Nation Other News 03 Feb 2019 On the contrary: Tra ...
Ajit Saldanha has a finger in the pie, and another on the political pulse. And when he writes, he cooks up a storm.

On the contrary: Travelling light

Published Feb 3, 2019, 6:34 am IST
Updated Feb 3, 2019, 6:34 am IST
When it comes to lugging junk halfway across the world, we Indians are probably the most obliging folks on the planet.
Just the basic essentials for holidaying abroad but the Aussies are absolutely fanatical about letting anything in down under, if you will forgive a dreadful pun.  (Photo: Representational Image/PTI)
 Just the basic essentials for holidaying abroad but the Aussies are absolutely fanatical about letting anything in down under, if you will forgive a dreadful pun. (Photo: Representational Image/PTI)

Some friends of mine went on a cruise to Antartica recently and couldn't stop boasting about how relieved they were about not having to carry a single parcel. When it comes to lugging junk halfway across the world, we Indians are probably the most obliging folks on the planet. Check out the contents of an NRI suitcase and you will see precisely what I mean. I happened to be in line behind a guy named "Sailess" in Sydney and when the Customs official asked him to 'open up and show him everything', he produced the kind of haul you'd expect to find in the basement of a Gujarati looter.

In place of perfume and i-phones, Sailess was carrying farsaan, chivda, fafda, mithai, fourteen bottles of achar roughly divided between homemade and commercial, 8 packets of fleaseed husk (isabghol), 8 chuddies with string nadas, a plastic mug, 2 tongue cleaners and two dog-eared copies of Asian Babes. Just the basic essentials for holidaying abroad but the Aussies are absolutely fanatical about letting anything in down under, if you will forgive a dreadful pun. The customs guy was gaping at the chuddies and the nada and the look on his face reminded me of the escaped prisoner, Papillon, when he lands up at the leper colony and the headman offers him a drag on his cigarette. Yes, bewildered and a tad terrified.

 

I didn't stay long enough to find out how things turned out for Sailess, though I did advise him to try singing, "Don't check my bags if you please, Mr. Customs Man", on his next trip. But I'm a fine one to talk. Many moons ago, when I was young and foolish I carried a consignment of fresh meat to Madras for my mother. Bamburies had cleaned and packed it up professionally in heavy-duty plastic and I sailed through security with a merry tra-la on my lips. Unfortunately the scanner was on the blink due to a power failure and the security guy, who sported an ominous triple caste mark on his forehead, decided to investigate the contents of my hand baggage manually.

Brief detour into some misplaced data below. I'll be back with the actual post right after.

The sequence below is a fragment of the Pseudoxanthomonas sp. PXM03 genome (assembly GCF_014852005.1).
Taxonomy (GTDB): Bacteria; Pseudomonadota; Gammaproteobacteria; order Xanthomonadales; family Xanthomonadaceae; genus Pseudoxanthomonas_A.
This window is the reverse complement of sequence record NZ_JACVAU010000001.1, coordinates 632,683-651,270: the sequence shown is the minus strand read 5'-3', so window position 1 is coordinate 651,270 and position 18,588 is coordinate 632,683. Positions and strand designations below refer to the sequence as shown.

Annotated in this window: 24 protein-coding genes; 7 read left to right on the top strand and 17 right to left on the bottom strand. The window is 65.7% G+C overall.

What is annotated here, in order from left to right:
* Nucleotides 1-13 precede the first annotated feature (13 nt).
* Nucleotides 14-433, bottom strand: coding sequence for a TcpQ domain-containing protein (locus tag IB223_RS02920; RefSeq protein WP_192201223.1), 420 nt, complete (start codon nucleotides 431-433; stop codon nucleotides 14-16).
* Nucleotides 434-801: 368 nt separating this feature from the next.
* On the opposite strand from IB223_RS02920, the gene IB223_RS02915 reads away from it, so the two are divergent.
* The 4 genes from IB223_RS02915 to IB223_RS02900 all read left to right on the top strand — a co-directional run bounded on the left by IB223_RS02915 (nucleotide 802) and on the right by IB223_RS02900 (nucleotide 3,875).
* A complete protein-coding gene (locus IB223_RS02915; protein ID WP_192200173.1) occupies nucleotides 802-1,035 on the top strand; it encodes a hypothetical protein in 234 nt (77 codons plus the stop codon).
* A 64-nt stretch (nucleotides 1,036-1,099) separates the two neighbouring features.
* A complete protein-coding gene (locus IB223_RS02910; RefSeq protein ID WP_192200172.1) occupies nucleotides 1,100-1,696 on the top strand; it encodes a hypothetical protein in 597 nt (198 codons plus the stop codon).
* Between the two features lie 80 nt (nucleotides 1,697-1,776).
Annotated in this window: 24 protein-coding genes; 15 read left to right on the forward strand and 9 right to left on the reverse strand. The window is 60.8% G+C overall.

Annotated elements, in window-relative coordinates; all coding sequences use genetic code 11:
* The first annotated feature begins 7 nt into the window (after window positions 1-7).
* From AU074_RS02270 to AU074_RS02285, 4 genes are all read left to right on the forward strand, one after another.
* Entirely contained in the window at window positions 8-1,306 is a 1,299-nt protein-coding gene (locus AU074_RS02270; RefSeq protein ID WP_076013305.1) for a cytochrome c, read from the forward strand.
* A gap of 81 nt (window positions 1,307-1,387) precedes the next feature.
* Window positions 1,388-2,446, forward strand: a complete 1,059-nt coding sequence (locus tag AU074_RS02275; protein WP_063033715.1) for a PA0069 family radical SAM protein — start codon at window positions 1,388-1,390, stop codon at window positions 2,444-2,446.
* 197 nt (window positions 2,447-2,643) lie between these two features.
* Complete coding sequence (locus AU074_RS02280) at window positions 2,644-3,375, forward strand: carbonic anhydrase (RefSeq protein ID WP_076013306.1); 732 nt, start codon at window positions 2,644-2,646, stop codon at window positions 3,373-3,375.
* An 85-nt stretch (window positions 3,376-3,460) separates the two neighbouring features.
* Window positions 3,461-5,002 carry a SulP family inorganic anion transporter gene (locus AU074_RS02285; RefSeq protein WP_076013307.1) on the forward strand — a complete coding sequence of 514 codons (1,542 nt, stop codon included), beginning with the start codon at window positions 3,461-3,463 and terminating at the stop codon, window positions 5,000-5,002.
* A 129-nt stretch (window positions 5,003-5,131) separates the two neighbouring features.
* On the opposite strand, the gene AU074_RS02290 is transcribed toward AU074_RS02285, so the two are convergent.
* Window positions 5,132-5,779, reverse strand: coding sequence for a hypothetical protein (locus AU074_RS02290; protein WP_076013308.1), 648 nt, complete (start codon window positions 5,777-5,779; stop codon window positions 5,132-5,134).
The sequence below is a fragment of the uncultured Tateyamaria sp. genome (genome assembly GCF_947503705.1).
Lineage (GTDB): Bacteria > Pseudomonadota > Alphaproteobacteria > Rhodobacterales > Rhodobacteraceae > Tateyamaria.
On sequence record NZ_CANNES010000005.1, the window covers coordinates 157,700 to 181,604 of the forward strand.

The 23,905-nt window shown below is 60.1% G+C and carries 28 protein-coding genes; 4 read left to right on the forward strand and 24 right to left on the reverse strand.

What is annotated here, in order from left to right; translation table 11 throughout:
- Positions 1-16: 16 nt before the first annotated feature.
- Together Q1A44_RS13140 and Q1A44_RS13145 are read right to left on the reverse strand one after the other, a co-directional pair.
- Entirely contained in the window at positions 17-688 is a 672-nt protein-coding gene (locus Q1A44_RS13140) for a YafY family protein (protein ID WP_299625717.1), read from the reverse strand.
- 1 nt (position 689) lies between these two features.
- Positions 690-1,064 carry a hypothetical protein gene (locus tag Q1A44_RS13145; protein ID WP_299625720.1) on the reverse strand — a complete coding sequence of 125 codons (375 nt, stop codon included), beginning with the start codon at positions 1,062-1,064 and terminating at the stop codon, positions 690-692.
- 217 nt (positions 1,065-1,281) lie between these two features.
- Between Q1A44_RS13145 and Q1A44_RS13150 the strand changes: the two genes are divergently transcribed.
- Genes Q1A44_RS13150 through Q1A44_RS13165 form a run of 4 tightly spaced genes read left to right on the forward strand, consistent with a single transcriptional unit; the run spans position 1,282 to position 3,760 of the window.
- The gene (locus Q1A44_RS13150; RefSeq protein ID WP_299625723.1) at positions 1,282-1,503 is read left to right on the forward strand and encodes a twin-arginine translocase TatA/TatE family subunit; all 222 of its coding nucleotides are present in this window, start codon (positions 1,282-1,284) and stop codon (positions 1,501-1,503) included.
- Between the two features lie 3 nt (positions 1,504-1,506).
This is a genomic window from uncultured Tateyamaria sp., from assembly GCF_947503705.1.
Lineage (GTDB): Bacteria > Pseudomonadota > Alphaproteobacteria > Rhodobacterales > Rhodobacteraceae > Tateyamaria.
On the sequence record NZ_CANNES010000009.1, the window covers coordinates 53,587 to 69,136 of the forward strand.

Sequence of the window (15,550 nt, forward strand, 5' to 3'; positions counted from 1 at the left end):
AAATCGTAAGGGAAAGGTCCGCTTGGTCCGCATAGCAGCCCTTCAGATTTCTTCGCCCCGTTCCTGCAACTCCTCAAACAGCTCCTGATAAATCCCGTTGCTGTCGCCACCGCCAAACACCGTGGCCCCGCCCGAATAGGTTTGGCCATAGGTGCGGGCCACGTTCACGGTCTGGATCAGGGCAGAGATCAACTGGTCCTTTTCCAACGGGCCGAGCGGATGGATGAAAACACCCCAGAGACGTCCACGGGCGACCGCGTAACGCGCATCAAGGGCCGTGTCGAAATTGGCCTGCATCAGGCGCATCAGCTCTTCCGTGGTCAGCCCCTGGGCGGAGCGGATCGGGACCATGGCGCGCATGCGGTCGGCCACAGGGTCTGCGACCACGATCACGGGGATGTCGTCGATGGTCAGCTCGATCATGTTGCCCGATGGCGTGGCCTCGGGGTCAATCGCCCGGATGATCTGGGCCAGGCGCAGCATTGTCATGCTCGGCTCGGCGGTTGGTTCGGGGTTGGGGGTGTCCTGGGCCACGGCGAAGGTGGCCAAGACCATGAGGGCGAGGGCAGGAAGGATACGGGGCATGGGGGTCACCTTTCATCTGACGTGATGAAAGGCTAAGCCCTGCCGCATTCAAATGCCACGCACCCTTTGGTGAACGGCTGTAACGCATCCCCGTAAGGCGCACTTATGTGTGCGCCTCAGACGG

The next thing I heard was the sort of piercing shriek no human voice seemed capable of producing, even a post-operative member of the Vienna Boys Choir. It was a keening, ululating howl of terror which brought to mind the scene in "Godfather I", when the mafiosi wakes up to find the severed head of his prized racehorse on the adjacent pillow. It was clearly a moment to stand up and be counted, so I chose the sensible option and raced for the plane. As I made my way onboard, I could hear voluble protests from the guy who was next to me, but like Brer Fox, I lay low and said nuffink. He was a queue-jumper anyway.

Some years later, one of my confirmed bachelor uncles, X, decided that the time was ripe to find someone who would share his declining years. Since this was pre shaadi.com, several prospects were identified and rejected on various grounds: too short, too chatty, too much makeup…you get the picture? I felt the bar was being set too high, given that he wasn't exactly Leonardo di Caprio but again, as Brer Fox reminds us, silence is golden. Matters came abruptly to a head when his bossy sister shortlisted Yolanda, a comely lass of thirty summers, with all the right attributes plus a green card. X was scheduled to meet Y and see if their chromosomes matched.

Before this could take place, there was the delicate matter of protocol to be resolved: who should make the first move. Ardent swain is fine, I suggested, eager beaver is distinctly uncool.  "You're the one who plays bridge with her father," I was told, "You fix it up." So, after being hounded for the better part of a fortnight, I took one for the family and decided on the parcel method. X could play the role of 'family friend delivering parcel' while checking out whether "Barkis was willing." The problem was that the father wouldn't cooperate; even after allowing him to win riches unto half my kingdom on the bridge table, the stingy old sod hadn't come up with a bottle of pickle. Oh Sailess, where are you when we need you?

There was only one solution: delving into the cupboard used to store recycled presents, I found an old ashtray. X duly delivered it in Poughkeepsie but the meeting did not go well. Apparently she was a charter member of the anti-smoking brigade and much before the peace pipe could be smoked, she hurled the offending 'gift' into the fireplace and smashed it to bits. X is still a bachelor, but on his frequent trips abroad the only song on his lips is Travellin' Light. 

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